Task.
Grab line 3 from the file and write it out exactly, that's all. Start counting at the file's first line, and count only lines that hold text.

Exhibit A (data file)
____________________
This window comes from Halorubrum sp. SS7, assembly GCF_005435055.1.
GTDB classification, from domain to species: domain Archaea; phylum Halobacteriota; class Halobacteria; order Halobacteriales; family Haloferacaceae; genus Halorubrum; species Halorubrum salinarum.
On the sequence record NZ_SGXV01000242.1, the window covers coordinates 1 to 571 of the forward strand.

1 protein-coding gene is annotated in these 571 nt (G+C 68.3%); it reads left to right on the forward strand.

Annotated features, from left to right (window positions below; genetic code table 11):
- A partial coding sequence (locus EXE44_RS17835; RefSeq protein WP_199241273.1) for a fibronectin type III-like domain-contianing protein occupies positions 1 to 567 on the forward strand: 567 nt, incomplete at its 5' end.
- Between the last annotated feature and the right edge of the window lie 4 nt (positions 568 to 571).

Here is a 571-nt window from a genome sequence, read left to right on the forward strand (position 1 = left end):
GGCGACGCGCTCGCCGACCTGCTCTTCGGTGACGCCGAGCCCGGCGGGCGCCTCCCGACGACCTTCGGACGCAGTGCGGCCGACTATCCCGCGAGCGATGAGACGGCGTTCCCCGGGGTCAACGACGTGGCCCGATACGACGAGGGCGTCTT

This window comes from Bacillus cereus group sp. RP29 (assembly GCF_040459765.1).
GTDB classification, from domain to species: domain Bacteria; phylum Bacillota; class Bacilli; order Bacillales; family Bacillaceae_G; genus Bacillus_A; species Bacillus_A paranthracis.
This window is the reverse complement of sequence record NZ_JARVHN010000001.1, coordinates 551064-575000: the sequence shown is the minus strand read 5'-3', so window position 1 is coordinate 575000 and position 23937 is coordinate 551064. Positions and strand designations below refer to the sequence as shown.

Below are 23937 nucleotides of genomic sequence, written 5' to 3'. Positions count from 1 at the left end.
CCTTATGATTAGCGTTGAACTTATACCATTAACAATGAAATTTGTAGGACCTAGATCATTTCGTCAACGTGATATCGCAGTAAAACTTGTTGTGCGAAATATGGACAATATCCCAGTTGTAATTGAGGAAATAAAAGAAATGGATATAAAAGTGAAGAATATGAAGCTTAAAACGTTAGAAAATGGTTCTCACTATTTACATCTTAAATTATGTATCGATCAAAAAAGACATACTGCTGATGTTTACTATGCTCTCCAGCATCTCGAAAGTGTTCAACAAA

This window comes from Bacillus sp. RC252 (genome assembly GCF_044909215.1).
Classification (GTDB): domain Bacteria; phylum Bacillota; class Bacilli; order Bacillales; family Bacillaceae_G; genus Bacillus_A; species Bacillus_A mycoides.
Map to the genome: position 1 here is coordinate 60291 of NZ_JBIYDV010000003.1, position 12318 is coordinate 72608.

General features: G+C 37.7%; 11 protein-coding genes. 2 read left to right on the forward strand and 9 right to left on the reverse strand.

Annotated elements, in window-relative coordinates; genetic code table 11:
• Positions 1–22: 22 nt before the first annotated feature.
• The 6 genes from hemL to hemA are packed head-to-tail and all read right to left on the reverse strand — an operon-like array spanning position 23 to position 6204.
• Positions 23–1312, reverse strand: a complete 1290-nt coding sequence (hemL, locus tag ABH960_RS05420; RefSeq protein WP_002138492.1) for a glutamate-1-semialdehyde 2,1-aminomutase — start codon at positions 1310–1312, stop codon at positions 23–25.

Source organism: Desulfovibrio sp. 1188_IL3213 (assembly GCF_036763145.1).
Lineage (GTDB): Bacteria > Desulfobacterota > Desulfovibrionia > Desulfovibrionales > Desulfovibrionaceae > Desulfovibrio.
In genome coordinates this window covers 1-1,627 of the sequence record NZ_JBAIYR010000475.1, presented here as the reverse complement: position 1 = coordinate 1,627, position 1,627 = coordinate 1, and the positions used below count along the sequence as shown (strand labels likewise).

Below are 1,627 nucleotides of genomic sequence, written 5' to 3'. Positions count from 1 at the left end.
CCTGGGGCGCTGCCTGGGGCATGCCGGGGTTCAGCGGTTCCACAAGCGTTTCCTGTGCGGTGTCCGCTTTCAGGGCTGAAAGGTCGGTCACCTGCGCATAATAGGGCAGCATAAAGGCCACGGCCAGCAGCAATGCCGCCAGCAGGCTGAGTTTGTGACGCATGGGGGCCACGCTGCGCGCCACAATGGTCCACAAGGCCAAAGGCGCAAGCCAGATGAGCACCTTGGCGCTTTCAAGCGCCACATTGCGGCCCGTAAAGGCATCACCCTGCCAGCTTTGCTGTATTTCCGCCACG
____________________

On the sequence record NZ_SGXV01000242.1, the window covers coordinates 1 to 571 of the forward strand.